Energy and Resource Efficiency Strategies for Middle East Housing :
In recent years, energy efficiency has become a massive topic across the globe. Many countries have started to realise the importance of saving energy for the environment. However, the energy efficiency topic is even more apparent in the Middle East due to the climate change issues the region has been experiencing. This article will highlight possible energy efficiency strategies for Middle East housing.
What is Energy Efficiency?
Energy efficiency is the process of using less energy to perform tasks. For instance, if you decide to turn off lightbulbs that are not in use in your home, you are reducing the amount of energy it takes to light up your house. This is what energy efficiency means in its simplest form.
Why is Energy Efficiency Important in the Middle East?
According to the Washington Institute, the Middle East’s population is expected to increase by 329 million between 2000 and 2050. This additional population will expectedly consume more energy and emit more carbon. The point of energy efficiency is to reduce the power consumed by the growing population.
Another significant benefit of energy efficiency is its contribution to the fight against climate change. Energy efficiency reduces the rate at which Middle Eastern buildings emit carbon, which is the leading cause of climate change.
In addition, energy efficiency has economic benefits. Buildings that reduce their energy consumption are likely to have lower energy bills than buildings that do not. More so, overall energy efficiency will increase the reliability of the Middle East’s power infrastructure, as the grid will likely become more reliable when houses reduce their overall energy consumption.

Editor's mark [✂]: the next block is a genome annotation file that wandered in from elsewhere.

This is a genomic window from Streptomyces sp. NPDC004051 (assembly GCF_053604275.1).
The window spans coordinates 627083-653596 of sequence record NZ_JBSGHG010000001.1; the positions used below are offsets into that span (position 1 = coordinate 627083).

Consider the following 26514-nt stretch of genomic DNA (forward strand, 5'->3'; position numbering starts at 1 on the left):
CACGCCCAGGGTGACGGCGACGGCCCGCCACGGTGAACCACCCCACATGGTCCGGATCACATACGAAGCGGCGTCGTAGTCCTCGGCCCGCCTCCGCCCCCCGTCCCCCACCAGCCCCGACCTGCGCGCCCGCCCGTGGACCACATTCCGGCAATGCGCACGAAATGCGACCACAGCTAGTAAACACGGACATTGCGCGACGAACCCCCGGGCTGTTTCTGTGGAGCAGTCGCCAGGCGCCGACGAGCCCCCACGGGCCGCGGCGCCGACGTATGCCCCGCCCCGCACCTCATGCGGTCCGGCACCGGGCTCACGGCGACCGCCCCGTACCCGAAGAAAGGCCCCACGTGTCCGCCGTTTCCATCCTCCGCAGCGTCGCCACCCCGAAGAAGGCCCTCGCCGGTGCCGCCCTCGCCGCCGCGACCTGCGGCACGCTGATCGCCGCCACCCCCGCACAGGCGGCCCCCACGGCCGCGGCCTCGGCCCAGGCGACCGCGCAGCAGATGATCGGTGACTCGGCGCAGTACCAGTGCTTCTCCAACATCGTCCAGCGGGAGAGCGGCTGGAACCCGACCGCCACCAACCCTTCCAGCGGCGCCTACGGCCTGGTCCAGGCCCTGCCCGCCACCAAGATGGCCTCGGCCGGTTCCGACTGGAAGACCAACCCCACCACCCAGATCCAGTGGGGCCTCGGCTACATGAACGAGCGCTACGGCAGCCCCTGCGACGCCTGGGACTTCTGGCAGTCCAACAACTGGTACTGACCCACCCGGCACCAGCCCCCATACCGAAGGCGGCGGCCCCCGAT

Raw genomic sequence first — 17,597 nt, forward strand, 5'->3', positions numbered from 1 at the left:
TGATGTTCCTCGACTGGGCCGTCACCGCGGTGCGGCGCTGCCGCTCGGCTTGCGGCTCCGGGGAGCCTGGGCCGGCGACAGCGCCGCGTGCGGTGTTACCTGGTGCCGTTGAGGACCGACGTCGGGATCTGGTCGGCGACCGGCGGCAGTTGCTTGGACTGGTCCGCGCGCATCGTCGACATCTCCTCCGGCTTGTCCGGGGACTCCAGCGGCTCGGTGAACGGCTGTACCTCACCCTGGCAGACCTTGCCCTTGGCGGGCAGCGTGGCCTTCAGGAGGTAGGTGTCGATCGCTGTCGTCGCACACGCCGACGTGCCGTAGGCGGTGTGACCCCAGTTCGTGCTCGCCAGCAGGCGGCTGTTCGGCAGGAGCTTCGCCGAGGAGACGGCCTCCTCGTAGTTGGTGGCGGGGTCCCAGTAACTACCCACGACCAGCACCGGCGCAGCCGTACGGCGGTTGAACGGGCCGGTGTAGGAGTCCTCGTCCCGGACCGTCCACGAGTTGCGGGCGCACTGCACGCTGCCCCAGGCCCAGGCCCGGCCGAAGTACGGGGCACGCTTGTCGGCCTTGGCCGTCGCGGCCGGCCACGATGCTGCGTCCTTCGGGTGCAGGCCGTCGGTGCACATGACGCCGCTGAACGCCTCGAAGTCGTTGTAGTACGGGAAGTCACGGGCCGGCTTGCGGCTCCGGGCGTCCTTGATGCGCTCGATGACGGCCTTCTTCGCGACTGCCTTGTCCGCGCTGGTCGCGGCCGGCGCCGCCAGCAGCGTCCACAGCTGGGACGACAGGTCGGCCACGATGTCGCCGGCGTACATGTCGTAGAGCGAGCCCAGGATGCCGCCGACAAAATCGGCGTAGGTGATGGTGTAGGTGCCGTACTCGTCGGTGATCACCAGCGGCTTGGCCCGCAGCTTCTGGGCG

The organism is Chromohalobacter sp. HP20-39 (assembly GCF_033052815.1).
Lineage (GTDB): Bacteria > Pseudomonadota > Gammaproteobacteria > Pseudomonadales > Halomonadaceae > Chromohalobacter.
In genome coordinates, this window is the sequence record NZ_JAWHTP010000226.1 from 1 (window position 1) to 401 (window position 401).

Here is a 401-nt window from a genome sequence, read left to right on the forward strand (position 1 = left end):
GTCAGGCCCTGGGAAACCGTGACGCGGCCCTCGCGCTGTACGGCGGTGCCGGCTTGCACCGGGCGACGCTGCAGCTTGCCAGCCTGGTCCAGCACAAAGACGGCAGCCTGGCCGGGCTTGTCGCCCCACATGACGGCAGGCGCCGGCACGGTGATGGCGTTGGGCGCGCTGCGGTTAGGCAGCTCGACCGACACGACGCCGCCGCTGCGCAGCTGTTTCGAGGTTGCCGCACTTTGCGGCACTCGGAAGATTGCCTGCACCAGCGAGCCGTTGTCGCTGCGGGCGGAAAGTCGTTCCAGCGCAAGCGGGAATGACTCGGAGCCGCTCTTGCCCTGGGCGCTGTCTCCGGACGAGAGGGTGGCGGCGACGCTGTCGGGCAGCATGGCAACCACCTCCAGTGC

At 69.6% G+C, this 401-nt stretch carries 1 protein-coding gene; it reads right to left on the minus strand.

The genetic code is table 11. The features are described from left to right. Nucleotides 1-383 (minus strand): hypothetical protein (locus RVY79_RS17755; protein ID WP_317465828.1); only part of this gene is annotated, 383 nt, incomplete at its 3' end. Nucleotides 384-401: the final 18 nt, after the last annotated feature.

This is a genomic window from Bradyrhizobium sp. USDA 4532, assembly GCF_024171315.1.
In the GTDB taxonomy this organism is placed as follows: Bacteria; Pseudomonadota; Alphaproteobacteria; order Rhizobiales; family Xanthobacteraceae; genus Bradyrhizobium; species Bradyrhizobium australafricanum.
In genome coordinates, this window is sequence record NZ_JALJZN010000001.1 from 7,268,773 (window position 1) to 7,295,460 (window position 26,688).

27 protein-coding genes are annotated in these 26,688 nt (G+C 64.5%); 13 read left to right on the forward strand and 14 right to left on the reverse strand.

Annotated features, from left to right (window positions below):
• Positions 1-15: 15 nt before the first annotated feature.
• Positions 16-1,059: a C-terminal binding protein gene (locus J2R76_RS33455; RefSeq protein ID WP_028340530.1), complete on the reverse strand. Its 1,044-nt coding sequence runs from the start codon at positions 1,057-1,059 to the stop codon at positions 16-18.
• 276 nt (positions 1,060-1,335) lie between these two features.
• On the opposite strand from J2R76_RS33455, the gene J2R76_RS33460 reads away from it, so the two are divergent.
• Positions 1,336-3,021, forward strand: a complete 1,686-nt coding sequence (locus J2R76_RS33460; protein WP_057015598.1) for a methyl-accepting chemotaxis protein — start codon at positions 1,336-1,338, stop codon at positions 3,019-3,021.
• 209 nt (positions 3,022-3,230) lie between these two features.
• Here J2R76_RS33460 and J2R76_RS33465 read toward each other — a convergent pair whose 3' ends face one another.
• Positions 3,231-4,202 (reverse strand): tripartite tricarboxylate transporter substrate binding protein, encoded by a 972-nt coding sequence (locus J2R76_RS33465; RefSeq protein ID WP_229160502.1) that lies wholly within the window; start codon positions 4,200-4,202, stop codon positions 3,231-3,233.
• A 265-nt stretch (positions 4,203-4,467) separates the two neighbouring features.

Given that the Middle East has been battling climate change over the years, energy efficiency is a viable avenue through which the region can reduce its emissions and save costs.
Energy Efficiency Strategies in Middle East Housing
There are energy efficiency strategies that houses can adopt in the Middle East. Some of them include the following:
1. Energy Benchmarking:
Energy benchmarking means tracking the energy usage of your building and comparing it to the energy consumption of other facilities. This will help you understand whether you need to increase your energy efficiency and how to do so.
2. Passive Design:
Passive design is an architectural technique that involves the optimisation of natural heating and cooling sources. The principal aim of passive design is to create comfortable ventilation and heating conditions inside buildings. This way, the facilities will require less energy for heating or cooling.
3. Energy-Efficient Lighting:
Energy-efficient lighting involves using light bulbs that consume less energy. Two primary forms of such light bulbs are compact fluorescent lamps (CFLs) and Light Emitting Diodes (LEDs). This energy efficiency technique will likely reduce your overall energy consumption, save energy costs, and reduce your carbon emissions.
Energy efficiency is undoubtedly vital in the Middle East. This is why more Middle Eastern houses need to pay attention to their energy consumption and look for ways to reduce it.